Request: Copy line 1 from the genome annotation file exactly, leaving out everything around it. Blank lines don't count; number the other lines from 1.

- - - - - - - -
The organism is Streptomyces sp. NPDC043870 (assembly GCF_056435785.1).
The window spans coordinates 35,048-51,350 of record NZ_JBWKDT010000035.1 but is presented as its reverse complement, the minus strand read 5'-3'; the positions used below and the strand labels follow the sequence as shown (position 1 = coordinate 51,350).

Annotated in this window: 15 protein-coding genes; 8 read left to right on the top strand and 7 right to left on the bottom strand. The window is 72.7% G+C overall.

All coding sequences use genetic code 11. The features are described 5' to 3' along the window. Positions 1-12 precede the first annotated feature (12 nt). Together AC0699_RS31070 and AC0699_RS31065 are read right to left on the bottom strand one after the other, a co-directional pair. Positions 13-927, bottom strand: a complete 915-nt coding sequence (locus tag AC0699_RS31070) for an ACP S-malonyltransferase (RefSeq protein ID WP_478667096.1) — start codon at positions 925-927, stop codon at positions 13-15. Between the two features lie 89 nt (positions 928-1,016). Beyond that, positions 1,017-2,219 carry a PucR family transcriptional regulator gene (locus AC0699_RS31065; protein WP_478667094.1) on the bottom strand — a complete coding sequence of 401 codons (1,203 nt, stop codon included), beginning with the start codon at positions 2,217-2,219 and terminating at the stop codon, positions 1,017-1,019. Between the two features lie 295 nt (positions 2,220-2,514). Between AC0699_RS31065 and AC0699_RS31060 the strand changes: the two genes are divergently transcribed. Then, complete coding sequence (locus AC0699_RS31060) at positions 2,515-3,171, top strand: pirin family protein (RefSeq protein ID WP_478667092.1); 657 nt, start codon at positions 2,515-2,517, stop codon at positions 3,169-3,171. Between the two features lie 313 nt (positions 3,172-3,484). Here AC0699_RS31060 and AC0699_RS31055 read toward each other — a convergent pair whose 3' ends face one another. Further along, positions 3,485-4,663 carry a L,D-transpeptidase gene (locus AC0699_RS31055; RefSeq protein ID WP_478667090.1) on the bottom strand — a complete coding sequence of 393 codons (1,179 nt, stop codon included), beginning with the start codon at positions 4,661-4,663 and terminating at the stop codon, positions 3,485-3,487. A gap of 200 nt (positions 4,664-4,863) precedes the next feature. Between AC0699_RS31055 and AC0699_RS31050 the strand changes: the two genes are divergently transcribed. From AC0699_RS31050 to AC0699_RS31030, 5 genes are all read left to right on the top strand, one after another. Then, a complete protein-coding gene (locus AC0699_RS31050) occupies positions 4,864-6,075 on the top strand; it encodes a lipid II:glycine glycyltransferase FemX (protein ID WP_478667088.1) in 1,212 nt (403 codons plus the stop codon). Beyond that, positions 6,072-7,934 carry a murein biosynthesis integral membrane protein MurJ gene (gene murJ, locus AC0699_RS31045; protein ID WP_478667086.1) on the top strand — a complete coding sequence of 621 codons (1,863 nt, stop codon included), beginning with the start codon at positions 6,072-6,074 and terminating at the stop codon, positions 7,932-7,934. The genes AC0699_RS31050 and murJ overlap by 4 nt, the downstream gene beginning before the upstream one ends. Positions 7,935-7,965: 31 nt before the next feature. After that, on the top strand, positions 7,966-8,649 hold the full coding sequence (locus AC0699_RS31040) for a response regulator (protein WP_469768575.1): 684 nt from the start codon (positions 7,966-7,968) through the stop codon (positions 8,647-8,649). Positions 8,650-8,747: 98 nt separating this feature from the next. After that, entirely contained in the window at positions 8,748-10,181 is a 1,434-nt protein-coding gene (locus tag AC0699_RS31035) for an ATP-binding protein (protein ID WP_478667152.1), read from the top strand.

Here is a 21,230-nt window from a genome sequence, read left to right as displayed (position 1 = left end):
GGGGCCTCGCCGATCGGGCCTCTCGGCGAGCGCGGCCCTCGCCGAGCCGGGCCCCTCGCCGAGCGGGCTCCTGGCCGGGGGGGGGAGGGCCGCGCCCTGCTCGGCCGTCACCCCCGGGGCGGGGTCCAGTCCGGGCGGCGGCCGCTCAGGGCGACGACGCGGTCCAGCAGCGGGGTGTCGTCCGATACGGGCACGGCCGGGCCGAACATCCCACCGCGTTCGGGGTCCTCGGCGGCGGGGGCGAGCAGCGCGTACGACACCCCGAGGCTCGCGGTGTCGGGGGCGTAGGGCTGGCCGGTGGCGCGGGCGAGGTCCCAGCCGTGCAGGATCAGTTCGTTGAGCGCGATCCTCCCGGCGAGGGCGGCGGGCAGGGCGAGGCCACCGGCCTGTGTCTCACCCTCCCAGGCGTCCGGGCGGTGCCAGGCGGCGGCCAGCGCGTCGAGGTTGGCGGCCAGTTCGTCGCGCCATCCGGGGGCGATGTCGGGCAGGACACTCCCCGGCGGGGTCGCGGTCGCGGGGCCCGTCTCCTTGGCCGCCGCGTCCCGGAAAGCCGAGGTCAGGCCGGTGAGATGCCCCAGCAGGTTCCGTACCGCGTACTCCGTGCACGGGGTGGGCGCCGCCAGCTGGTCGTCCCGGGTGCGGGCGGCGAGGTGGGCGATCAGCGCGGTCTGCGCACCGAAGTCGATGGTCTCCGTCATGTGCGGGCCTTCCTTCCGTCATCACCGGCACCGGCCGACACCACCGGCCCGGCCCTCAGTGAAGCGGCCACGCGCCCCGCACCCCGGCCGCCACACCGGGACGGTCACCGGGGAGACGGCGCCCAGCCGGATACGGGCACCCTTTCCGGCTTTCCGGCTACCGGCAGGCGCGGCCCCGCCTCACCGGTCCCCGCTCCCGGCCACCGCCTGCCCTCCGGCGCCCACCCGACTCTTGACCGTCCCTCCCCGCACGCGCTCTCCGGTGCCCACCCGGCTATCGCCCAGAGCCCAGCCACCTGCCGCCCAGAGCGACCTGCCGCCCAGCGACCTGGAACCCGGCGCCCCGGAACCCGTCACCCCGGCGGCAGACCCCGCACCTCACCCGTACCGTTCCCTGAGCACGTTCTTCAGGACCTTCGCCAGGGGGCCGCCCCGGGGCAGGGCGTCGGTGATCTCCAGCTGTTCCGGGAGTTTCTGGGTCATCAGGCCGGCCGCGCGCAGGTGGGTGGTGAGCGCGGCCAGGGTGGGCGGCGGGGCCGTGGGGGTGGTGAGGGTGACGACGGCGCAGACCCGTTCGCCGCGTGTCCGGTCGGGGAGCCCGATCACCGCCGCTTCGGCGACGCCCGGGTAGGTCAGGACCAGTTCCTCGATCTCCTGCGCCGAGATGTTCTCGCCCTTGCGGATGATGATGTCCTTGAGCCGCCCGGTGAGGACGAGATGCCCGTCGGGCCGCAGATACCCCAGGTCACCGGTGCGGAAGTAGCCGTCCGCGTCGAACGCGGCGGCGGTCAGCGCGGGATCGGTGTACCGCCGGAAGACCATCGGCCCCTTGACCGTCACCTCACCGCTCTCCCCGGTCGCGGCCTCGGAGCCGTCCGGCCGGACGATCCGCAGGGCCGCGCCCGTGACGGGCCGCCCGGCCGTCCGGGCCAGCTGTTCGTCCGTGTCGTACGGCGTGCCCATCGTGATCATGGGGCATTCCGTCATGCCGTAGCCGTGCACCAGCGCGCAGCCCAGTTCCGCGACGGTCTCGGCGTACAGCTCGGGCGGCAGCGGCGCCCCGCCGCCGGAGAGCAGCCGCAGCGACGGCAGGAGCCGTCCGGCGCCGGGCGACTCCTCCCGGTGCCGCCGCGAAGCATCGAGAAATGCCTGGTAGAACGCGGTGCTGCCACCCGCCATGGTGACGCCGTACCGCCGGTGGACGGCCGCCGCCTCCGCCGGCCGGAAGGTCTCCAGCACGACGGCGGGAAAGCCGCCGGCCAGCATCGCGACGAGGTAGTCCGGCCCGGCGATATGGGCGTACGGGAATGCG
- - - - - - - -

The organism is Streptomyces sp. NPDC043870 (assembly GCF_056435785.1).